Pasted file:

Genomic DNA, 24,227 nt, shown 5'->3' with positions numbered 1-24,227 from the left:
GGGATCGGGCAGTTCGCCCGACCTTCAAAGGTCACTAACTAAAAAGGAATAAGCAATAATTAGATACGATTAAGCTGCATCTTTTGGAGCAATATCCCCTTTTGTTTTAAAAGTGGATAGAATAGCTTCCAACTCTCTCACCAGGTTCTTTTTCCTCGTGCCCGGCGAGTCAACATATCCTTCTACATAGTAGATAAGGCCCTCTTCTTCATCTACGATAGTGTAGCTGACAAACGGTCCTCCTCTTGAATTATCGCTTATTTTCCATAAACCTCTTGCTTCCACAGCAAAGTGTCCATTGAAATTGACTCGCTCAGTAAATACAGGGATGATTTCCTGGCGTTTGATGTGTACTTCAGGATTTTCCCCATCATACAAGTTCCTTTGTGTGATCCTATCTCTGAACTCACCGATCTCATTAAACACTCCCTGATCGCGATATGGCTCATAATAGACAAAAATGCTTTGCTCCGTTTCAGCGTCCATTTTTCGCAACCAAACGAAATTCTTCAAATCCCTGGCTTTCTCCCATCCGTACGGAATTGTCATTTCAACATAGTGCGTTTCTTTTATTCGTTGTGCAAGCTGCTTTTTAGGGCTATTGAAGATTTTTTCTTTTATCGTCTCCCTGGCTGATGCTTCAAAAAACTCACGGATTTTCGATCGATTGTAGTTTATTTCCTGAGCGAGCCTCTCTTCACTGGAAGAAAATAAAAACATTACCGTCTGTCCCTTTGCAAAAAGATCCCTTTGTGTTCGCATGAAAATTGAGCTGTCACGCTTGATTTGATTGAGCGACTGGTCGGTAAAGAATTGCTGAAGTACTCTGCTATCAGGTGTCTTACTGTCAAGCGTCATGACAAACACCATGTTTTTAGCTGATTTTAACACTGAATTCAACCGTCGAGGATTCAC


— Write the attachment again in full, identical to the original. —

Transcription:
Genomic DNA, 24,227 nt, shown 5'->3' with positions numbered 1-24,227 from the left:
GGGATCGGGCAGTTCGCCCGACCTTCAAAGGTCACTAACTAAAAAGGAATAAGCAATAATTAGATACGATTAAGCTGCATCTTTTGGAGCAATATCCCCTTTTGTTTTAAAAGTGGATAGAATAGCTTCCAACTCTCTCACCAGGTTCTTTTTCCTCGTGCCCGGCGAGTCAACATATCCTTCTACATAGTAGATAAGGCCCTCTTCTTCATCTACGATAGTGTAGCTGACAAACGGTCCTCCTCTTGAATTATCGCTTATTTTCCATAAACCTCTTGCTTCCACAGCAAAGTGTCCATTGAAATTGACTCGCTCAGTAAATACAGGGATGATTTCCTGGCGTTTGATGTGTACTTCAGGATTTTCCCCATCATACAAGTTCCTTTGTGTGATCCTATCTCTGAACTCACCGATCTCATTAAACACTCCCTGATCGCGATATGGCTCATAATAGACAAAAATGCTTTGCTCCGTTTCAGCGTCCATTTTTCGCAACCAAACGAAATTCTTCAAATCCCTGGCTTTCTCCCATCCGTACGGAATTGTCATTTCAACATAGTGCGTTTCTTTTATTCGTTGTGCAAGCTGCTTTTTAGGGCTATTGAAGATTTTTTCTTTTATCGTCTCCCTGGCTGATGCTTCAAAAAACTCACGGATTTTCGATCGATTGTAGTTTATTTCCTGAGCGAGCCTCTCTTCACTGGAAGAAAATAAAAACATTACCGTCTGTCCCTTTGCAAAAAGATCCCTTTGTGTTCGCATGAAAATTGAGCTGTCACGCTTGATTTGATTGAGCGACTGGTCGGTAAAGAATTGCTGAAGTACTCTGCTATCAGGTGTCTTACTGTCAAGCGTCATGACAAACACCATGTTTTTAGCTGATTTTAACACTGAATTCAACCGTCGAGGATTCAC